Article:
The type of oil you plan to diffuse also makes an enormous difference. Some common oils, such as lavender, chamomile, mandarin, sweet marjoram, fir needle, and distilled lemon, are all safe when used in proper moderation. Other common oils, such as eucalyptus, have a lot more controversy surrounding them. Eucalyptus, when applied directly to the skin of an infant even in a small concentration, can have risky side effects. On the other hand, when diffused, eucalyptus has a lot less risk. However, if you want to play things cautiously, you should put a very small amount in the diffuser at first and see how the child reacts.
And then, there are some oils that have been ruled as unsafe for children. Peppermint is one such oil.
Diffusing Peppermint Oil Around Babies
Peppermint oil is one of those oils that you should avoid using around babies altogether. In fact, according to Robert Tisserand, peppermint oils can be diffused with care when children reach about three years of age at minimum. Even then, there should be no more than two drops of oil in an ultrasonic diffuser. There are many reasons why this caution is in place.
When babies are in the womb, their respiratory system is the last system that they develop. This is one of the reasons why premature babies often have trouble with breathing. Even after a baby has been born, the respiratory system is still new and sensitive to everything that goes near it. Peppermint oil, which contains the constituent cineole, can act negatively on the temperature receptors of those young lungs. As a result, your child’s breathing will slow down. Depending on the age, health, and condition of your child, this can result in irreversible damage. It is best to avoid even purchasing peppermint oil until your child is at least three years old.
What About an Alternative?
However, peppermint oil is a great oil for relieving congestion. If your baby becomes congested and a simple water diffuser isn’t doing the trick, what should you do? Eucalyptus oil, which some people compare to peppermint oil in this aspect because it has the constituent cineole, is in a similar boat. Instead of eucalyptus or peppermint oils, you should actually look at fir needle oil. This has been an alternative to eucalyptus oil for a long time, making it a perfect solution for getting the congestion relief that your baby needs without putting his or her life in danger.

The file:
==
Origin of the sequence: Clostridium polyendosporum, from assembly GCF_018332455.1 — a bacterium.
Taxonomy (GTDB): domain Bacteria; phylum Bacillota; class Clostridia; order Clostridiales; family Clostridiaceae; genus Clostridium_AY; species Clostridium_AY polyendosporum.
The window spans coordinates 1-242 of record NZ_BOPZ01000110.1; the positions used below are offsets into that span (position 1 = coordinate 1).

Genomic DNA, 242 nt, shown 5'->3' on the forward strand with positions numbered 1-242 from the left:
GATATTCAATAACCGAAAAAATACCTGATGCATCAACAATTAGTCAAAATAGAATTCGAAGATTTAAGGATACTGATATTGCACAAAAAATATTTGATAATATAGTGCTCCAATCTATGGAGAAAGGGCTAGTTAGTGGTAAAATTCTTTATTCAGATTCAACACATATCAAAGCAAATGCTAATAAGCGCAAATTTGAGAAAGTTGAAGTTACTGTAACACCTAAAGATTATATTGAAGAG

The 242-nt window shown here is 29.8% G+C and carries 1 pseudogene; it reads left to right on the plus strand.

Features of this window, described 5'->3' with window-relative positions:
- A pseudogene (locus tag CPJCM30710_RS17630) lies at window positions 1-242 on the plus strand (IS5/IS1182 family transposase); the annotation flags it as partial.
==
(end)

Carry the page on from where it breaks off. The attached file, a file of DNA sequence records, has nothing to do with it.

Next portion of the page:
What If You Only Have Peppermint Oil?
If your child is congested and the only essential oil you have is peppermint oil, you should be well prepared for the risks. Of course, you should try to make sure that a water diffuser isn’t going to work just as well first. If you are certain that you are willing to take the risks of diffusing peppermint oil, there are a few things that you can do to try and mitigate the potential damage. For one, you will definitely want to use an ultrasonic diffuser to try and dilute the solution as much as possible.
Next, you will want to put an even lower concentration of oil in the diffuser than you would if you were testing out an oil for the first time. Consider only using one drop of oil in the entire diffuser. This prevents more oils from entering your child’s lungs than necessary. While it might not be as effective as a full two or three drops, it reduces the chance that your child’s breathing will be severely altered by the oil.
Once the diffusing process begins, make sure that you watch the child closely and have a phone and exit nearby. Listen to your baby’s breathing before you begin the diffusing process so that you have a point of reference to make. There’s a good chance that your child will not be too comfortable with the cooling sensation that peppermint oil provides. You should comfort the baby during this process, especially if the cooling effect seems to be discomforting. If at any point you notice that your child’s breathing has slowed down, you should remove the child from the room and take him or her to a source of fresh air, regardless of whether the diffusing process is complete. Don’t take your child back to the room with the peppermint oil and continue monitoring the breathing to make sure that he or she is okay overall. If you believe that he or she is not okay, you should contact a doctor immediately.